--
Peter























  #15  
Old August 4th 05, 05:21 PM
Andrew Gideon
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Peter R. wrote:

It's¬*amazing¬*that¬*there¬*is¬*any¬*civility¬*in¬ *Usenet.


Civility on USENET is as much the responsibility of the reader as the
writer.

I've recently been criticized on a mailing list for being excessively
verbose in my writing. I realize that it comes, at least partially, from
my history with email and USENET (which dates back to about 1980 for me).
I try to be sure that I've put everything in to cut down on the
back-and-forth, and also to be as precise as possible so as to minimize
opportunities for misinterpretation.

As an added benefit, I've become quite a quick typist.

ObOT: Didn't Congress demand that the FAA justify the ADIZ? Is this
the FAA's response?

- Andrew

  #16  
Old August 4th 05, 05:24 PM
George Patterson
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wrote:

Am I missing something here?


Try
http://www.aopa.org/whatsnew/newsite...50803adiz.html . Second sentence.

George Patterson
Give a person a fish and you feed him for a day; teach a person to
use the Internet and he won't bother you for weeks.
  #17  
Old August 4th 05, 05:31 PM
Jose
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I'm more concerned about the second paragraph. In part:

"AOPA recognizes the necessity to protect the national assets in the
nation's capital. The 15-nautical-mile-radius no-fly zone known as the
flight-restricted zone (FRZ) does that," said AOPA President Phil Boyer.

Jose
--
Quantum Mechanics is like this: God =does= play dice with the universe,
except there's no God, and there's no dice. And maybe there's no universe.
for Email, make the obvious change in the address.
  #18  
Old August 4th 05, 06:05 PM
George Patterson
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wrote:
Hm...I just read the proposed changes and I don't see that:

http://www.aopa.org/whatsnew/newsite...4adiz-nprm.pdf

Am I missing something here?


Take a closer look at the fourth page of text (not counting the title page). It
states they propose to establish this area as "national defense airspace." Among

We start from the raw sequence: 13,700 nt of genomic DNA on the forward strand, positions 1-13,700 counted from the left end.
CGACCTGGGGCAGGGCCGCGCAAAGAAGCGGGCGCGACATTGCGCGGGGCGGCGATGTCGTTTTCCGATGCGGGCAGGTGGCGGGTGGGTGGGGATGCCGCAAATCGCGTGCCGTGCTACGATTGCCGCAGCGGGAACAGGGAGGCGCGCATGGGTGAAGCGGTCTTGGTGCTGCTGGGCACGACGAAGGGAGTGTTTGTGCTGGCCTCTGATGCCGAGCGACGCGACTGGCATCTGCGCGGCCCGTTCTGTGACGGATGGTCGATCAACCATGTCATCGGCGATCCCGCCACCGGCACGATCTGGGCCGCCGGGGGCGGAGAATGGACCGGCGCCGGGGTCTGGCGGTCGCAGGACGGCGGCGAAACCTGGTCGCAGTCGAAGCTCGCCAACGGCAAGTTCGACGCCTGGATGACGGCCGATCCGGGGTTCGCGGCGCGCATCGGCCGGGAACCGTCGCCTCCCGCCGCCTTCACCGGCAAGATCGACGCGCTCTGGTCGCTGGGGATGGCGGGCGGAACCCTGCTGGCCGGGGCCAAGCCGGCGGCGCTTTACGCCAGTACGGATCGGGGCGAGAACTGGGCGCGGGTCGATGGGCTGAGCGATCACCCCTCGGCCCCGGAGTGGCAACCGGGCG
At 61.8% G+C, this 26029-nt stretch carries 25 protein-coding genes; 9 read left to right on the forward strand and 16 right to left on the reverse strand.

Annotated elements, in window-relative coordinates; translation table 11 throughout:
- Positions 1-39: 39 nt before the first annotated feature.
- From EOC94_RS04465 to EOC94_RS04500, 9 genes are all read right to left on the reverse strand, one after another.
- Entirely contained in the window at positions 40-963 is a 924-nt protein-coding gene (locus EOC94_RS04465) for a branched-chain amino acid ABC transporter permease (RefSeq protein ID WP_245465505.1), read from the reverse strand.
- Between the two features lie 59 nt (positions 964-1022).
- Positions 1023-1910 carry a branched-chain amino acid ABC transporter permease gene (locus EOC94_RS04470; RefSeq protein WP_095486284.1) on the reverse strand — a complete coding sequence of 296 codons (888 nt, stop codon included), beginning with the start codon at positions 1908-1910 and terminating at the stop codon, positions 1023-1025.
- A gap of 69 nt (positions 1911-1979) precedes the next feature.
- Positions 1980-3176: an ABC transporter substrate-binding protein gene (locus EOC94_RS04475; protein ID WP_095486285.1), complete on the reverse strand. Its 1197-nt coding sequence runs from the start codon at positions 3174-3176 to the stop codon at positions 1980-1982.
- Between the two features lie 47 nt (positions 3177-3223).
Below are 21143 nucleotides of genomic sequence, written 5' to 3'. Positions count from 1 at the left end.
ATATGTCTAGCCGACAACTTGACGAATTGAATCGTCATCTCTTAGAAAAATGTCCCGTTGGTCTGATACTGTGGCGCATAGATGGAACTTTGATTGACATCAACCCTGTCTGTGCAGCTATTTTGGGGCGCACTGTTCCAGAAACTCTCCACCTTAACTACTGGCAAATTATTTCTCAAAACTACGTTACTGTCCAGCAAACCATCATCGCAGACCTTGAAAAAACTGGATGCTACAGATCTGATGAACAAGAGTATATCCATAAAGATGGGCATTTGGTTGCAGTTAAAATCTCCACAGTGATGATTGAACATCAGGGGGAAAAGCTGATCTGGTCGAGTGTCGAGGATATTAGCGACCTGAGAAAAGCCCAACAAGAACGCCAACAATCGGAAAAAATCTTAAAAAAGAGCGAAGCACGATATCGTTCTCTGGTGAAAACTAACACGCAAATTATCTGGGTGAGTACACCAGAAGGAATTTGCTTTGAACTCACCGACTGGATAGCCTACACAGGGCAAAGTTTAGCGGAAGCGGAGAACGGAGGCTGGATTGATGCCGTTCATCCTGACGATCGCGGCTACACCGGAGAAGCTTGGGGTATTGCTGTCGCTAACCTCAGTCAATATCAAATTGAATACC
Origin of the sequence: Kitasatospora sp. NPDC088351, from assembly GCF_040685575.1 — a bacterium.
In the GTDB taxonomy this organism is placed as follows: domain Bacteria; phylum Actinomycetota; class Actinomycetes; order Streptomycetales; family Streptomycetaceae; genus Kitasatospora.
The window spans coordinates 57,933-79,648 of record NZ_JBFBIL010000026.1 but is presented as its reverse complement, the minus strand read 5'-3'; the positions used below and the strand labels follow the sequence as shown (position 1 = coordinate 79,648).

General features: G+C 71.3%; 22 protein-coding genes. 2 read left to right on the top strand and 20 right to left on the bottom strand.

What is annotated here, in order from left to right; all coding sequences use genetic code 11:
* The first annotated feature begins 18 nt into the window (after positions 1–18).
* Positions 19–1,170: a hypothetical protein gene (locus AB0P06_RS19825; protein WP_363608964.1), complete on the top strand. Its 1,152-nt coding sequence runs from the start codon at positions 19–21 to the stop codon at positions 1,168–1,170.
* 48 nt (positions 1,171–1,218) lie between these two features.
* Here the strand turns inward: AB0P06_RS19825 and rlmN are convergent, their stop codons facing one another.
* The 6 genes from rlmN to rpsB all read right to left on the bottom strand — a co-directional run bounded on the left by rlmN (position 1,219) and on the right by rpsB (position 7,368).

other things, that opens pilots to criminal prosecution for unauthorized entry
instead of the sanctions the FAA are allowed to use presently, as stated in
section 93.33. That section also clearly states that they may shoot you down
anywhere in the new zone. It's been assumed that they might do this if you got
into the FRZ section of the current ADIZ, but even that has not been openly
stated, AFAIK.

In section 93.49, they discuss additional costs. Just processing the new flight
plans required for traffic into and out of the airports in the area will cost
those airports an estimated additional $47,111.00. Costs for other airports are
expected to run $203,429.00. So we have the airports spending 1/4 million more
for new paperwork involving flight plans. New traffic control issues will cost
the FAA nearly $11 million more than today and flight plan processing pushes the
cost up well over $11 million for the FAA. All costs are in 2002 dollars.

Later on, they discuss other losses to the "Washington three" airports. All
things considered, this measure is expected to cost College Park alone $171,900
each year. The current ADIZ restrictions are costing College Park $1.62 million
a year.

Perhaps AOPA is technically incorrect in calling it a restricted area but, no,
they aren't just making the ADIZ permanent.

Thanks for the link to the proposal, by the way.

George Patterson
Give a person a fish and you feed him for a day; teach a person to
use the Internet and he won't bother you for weeks.
  #19  
Old August 4th 05, 06:05 PM
George Patterson
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Thomas Borchert wrote:

Thank you, Hayden Sheaffer. NOT!


You got that right!

George Patterson
Give a person a fish and you feed him for a day; teach a person to
use the Internet and he won't bother you for weeks.
  #20  
Old August 4th 05, 06:15 PM
[email protected]
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Please post this link so it works properly . . . I cannot get to this
page.